Wednesday, May 07, 2008

The Yanks

When I have a sick boy and a girl with a broken hand at the same time, the temptation to call my boss and tell him I'm ready to be a stay at home mom/writer again is intense.  

Added to the maternal nurturing thing is the fact that the boy is behind in his math and I love math.  (Yes, you read that right.)  When the boy asked for help the other night I was in math heaven.  Right now he's working on trig.  Because my mind grasps math and creates fantasy, I introduce him to the concepts in a way that he finds appealing and we both find entertaining.  

These were guarded secrets, and some considered them magic, I tell him.  I think, in a way, they really are magic.  

Together we reveal the mysteries and use them to solve problems that matter, problems he can imagine having to solve in other contexts.  It's great fun.  Every twenty minutes to an hour he'd hit a stumbling point and come upstairs with his book and paper in hand and I'd start to grin.  Okay, yes, maybe it's wrong for me to enjoy his struggles, but then again, when he can't see a solution that's a learning opportunity.  He'll understand the material that much more deeply if we have to arrive at the Aha by a roundabout way.  And I think he secretly enjoys it when he doesn't get a problem too, because he knows I'll make finding the solution entertaining.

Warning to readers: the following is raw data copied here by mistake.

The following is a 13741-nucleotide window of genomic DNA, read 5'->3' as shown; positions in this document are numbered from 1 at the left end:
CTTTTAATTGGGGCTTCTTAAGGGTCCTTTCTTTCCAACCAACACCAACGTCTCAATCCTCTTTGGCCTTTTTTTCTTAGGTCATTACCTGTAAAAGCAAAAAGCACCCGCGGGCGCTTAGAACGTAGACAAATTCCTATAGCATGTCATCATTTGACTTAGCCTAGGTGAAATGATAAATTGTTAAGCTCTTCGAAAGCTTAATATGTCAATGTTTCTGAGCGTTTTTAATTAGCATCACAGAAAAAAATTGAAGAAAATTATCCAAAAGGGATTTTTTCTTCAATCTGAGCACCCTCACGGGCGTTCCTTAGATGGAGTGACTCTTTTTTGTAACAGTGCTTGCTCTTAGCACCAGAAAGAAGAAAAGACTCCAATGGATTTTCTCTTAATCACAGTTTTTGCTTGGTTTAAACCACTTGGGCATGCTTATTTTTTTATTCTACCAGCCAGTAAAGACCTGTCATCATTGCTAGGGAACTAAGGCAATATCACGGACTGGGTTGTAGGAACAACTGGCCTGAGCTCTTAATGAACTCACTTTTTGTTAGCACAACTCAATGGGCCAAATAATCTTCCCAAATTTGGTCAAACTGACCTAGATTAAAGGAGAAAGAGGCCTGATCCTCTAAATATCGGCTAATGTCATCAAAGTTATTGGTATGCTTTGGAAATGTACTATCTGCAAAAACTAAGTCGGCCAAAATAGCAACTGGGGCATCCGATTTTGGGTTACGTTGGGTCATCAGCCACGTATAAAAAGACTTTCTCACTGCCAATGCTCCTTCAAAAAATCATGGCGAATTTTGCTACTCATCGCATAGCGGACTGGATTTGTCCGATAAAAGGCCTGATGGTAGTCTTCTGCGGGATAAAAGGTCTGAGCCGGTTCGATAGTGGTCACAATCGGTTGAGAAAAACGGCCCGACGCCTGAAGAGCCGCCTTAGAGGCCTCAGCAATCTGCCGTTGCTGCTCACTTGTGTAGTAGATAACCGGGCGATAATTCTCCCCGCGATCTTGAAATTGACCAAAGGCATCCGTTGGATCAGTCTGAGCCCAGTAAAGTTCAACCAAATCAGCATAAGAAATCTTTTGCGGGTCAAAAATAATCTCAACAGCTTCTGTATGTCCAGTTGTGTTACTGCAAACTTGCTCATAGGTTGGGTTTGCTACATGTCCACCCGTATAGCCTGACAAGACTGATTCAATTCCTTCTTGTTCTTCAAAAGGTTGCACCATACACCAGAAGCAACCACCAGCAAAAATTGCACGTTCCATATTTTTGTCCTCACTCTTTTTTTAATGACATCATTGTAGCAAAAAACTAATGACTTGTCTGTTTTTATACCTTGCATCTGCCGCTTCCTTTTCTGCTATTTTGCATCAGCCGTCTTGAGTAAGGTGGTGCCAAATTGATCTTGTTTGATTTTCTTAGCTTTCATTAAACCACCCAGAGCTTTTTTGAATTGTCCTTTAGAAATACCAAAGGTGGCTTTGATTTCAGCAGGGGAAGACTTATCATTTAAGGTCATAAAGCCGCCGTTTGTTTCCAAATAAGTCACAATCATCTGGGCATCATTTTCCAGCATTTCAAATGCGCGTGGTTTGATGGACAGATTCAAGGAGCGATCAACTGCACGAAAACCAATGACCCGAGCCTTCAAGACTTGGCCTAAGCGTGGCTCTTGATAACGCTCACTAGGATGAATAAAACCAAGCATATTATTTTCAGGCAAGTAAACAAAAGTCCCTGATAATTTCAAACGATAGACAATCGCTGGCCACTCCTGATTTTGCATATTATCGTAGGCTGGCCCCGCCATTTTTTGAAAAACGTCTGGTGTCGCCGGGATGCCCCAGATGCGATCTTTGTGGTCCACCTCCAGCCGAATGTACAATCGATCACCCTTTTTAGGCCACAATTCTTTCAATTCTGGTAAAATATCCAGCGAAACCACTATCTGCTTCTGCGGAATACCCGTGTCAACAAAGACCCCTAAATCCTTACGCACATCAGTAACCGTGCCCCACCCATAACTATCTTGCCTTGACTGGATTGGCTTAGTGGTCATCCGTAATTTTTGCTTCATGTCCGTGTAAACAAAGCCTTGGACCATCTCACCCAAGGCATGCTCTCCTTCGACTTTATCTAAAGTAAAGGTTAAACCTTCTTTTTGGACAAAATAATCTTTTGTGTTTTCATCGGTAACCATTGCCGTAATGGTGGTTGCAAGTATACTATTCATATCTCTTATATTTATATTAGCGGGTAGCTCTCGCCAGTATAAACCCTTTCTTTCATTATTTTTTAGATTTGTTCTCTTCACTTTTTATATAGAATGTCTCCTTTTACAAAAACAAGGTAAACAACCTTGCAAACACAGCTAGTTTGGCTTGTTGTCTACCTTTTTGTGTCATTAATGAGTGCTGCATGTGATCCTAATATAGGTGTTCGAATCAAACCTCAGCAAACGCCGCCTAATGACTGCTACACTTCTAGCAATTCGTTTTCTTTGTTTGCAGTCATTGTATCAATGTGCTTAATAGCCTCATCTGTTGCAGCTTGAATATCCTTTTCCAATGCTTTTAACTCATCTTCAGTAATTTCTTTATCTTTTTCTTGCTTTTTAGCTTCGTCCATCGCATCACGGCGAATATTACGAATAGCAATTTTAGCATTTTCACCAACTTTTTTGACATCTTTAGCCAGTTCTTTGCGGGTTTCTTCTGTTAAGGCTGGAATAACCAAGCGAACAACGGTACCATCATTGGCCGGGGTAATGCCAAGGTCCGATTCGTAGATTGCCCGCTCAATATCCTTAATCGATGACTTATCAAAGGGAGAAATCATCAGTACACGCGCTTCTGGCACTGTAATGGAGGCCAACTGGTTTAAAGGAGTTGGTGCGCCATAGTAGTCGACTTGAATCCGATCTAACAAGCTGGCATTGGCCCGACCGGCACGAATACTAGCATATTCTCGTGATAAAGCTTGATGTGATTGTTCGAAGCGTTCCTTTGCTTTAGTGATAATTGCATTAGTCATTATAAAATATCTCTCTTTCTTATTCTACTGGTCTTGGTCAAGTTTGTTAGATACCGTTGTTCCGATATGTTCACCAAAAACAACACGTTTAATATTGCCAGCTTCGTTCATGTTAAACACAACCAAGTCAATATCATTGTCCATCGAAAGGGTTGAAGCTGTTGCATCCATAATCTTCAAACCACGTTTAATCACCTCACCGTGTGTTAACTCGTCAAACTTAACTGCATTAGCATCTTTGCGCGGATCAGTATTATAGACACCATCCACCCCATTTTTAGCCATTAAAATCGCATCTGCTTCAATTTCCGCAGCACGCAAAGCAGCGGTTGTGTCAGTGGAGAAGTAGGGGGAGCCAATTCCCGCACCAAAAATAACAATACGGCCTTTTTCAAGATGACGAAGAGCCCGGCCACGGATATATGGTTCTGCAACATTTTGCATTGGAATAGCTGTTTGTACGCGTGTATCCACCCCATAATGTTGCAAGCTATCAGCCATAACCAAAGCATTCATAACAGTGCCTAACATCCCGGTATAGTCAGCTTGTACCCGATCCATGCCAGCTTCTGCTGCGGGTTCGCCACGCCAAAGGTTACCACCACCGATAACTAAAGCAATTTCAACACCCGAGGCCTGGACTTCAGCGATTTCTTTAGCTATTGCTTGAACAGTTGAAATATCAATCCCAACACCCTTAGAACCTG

With the girl hurt I can teach her too.  She's plenty independent, too independent in some ways, and I can show her how to accept help without feeling weak or stupid.  She worries about being weak or stupid.  I can show her how to do things for herself, so she's accepting help (the teaching) without sacrificing independence (doing the work for herself.)